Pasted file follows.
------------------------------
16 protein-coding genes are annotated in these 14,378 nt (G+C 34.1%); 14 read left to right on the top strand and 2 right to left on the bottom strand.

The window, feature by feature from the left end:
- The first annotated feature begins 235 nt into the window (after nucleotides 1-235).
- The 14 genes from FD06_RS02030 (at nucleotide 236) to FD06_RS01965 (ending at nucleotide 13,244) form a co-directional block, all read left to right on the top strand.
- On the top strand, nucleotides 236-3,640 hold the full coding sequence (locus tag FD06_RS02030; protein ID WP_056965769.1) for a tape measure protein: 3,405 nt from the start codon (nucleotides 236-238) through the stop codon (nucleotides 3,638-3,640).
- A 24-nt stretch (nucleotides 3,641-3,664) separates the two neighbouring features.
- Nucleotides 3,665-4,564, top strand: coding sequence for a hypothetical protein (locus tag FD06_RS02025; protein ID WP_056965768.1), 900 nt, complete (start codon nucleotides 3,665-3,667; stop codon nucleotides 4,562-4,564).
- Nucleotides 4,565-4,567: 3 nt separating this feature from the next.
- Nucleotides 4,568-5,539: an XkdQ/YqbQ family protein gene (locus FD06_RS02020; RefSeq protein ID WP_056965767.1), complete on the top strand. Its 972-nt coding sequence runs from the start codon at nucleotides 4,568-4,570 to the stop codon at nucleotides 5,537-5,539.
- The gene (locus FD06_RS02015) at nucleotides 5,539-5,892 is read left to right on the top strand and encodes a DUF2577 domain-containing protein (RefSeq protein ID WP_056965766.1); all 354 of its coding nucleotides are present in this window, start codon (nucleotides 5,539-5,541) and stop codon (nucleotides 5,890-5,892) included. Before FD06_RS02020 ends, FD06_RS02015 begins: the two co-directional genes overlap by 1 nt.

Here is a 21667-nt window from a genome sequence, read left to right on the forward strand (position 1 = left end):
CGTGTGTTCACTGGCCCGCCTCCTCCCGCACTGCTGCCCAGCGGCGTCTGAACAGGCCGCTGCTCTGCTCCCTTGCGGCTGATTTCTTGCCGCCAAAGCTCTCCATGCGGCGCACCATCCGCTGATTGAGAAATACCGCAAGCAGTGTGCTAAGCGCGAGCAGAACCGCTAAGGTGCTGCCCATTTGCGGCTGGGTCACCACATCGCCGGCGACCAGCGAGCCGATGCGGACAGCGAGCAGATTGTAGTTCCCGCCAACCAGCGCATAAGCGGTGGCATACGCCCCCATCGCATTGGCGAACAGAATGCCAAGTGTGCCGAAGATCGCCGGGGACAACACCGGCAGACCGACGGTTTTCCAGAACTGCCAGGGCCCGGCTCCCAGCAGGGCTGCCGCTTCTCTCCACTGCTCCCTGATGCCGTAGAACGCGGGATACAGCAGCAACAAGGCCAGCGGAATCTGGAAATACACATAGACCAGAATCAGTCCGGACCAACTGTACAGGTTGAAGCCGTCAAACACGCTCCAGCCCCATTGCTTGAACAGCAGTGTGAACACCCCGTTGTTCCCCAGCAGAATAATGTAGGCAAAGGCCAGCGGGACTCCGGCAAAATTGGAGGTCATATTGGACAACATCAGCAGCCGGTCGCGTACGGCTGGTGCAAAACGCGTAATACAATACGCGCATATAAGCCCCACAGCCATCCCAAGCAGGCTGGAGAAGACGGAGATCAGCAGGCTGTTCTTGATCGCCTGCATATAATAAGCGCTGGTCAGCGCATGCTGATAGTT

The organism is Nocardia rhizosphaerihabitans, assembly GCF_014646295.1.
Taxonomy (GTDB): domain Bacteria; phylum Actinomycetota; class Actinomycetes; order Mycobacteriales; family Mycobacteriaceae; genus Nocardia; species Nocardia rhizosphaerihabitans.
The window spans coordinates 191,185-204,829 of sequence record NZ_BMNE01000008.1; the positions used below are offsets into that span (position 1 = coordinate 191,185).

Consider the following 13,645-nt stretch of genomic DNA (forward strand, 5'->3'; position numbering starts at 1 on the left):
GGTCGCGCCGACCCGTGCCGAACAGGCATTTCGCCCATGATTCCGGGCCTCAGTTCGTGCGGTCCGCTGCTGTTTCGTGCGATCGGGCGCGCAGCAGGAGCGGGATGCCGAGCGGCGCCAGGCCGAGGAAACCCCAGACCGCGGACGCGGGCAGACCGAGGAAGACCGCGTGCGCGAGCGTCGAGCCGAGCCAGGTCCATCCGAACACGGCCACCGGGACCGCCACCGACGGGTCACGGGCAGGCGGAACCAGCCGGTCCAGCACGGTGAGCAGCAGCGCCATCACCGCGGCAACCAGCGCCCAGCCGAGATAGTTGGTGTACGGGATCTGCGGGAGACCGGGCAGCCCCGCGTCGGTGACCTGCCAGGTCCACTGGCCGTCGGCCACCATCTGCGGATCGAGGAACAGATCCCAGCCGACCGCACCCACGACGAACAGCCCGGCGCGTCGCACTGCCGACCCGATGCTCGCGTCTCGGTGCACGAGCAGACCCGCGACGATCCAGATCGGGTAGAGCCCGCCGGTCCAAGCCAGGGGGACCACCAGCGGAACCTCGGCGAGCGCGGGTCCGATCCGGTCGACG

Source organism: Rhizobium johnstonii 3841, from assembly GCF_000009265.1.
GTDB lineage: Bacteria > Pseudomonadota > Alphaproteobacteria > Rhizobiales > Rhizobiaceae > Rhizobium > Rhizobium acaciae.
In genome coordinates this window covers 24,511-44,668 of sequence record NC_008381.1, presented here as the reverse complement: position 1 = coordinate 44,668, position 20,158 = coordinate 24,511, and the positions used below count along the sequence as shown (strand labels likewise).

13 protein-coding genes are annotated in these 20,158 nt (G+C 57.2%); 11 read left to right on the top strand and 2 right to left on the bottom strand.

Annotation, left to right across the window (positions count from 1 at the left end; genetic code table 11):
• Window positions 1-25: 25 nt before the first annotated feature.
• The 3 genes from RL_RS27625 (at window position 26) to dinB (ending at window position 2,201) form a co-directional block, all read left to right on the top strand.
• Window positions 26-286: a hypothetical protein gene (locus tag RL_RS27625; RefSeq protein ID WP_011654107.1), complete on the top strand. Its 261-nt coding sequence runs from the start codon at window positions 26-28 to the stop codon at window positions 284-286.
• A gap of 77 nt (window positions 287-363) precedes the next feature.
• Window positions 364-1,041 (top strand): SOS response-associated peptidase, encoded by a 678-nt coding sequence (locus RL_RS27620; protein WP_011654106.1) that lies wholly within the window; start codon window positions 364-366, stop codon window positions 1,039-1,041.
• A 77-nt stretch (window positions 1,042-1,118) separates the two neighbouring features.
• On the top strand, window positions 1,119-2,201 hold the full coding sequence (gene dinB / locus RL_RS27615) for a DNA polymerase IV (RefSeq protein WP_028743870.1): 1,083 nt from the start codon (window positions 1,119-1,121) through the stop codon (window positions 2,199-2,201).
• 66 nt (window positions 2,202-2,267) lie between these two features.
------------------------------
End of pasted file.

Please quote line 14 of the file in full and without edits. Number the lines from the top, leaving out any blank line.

Taxonomy (GTDB): domain Bacteria; phylum Actinomycetota; class Actinomycetes; order Mycobacteriales; family Mycobacteriaceae; genus Nocardia; species Nocardia rhizosphaerihabitans.